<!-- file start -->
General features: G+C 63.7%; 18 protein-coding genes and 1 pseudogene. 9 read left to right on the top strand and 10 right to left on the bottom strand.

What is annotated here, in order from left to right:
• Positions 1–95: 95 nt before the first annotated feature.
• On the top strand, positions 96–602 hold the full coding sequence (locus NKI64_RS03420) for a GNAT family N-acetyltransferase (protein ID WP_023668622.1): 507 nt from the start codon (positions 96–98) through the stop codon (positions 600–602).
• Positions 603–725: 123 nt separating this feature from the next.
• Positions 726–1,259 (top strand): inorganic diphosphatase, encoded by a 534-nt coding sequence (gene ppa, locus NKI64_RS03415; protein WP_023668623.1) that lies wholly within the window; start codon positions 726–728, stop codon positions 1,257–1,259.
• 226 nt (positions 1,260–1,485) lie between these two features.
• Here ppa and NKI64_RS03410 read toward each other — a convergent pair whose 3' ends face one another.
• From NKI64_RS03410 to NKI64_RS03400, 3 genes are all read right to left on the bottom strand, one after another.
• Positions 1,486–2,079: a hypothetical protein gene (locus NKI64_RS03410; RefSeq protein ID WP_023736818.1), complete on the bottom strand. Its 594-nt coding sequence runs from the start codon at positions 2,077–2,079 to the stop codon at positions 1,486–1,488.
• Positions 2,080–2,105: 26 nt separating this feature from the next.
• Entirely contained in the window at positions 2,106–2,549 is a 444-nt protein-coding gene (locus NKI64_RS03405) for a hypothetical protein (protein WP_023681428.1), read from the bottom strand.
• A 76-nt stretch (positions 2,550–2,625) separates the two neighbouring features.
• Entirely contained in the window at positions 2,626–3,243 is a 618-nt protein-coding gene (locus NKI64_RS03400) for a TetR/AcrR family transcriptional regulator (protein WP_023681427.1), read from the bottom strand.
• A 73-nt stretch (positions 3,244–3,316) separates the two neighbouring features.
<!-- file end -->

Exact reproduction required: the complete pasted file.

General features: G+C 63.7%; 18 protein-coding genes and 1 pseudogene. 9 read left to right on the top strand and 10 right to left on the bottom strand.

What is annotated here, in order from left to right:
• Positions 1–95: 95 nt before the first annotated feature.
• On the top strand, positions 96–602 hold the full coding sequence (locus NKI64_RS03420) for a GNAT family N-acetyltransferase (protein ID WP_023668622.1): 507 nt from the start codon (positions 96–98) through the stop codon (positions 600–602).
• Positions 603–725: 123 nt separating this feature from the next.
• Positions 726–1,259 (top strand): inorganic diphosphatase, encoded by a 534-nt coding sequence (gene ppa, locus NKI64_RS03415; protein WP_023668623.1) that lies wholly within the window; start codon positions 726–728, stop codon positions 1,257–1,259.
• 226 nt (positions 1,260–1,485) lie between these two features.
• Here ppa and NKI64_RS03410 read toward each other — a convergent pair whose 3' ends face one another.
• From NKI64_RS03410 to NKI64_RS03400, 3 genes are all read right to left on the bottom strand, one after another.
• Positions 1,486–2,079: a hypothetical protein gene (locus NKI64_RS03410; RefSeq protein ID WP_023736818.1), complete on the bottom strand. Its 594-nt coding sequence runs from the start codon at positions 2,077–2,079 to the stop codon at positions 1,486–1,488.
• Positions 2,080–2,105: 26 nt separating this feature from the next.
• Entirely contained in the window at positions 2,106–2,549 is a 444-nt protein-coding gene (locus NKI64_RS03405) for a hypothetical protein (protein WP_023681428.1), read from the bottom strand.
• A 76-nt stretch (positions 2,550–2,625) separates the two neighbouring features.
• Entirely contained in the window at positions 2,626–3,243 is a 618-nt protein-coding gene (locus NKI64_RS03400) for a TetR/AcrR family transcriptional regulator (protein WP_023681427.1), read from the bottom strand.
• A 73-nt stretch (positions 3,244–3,316) separates the two neighbouring features.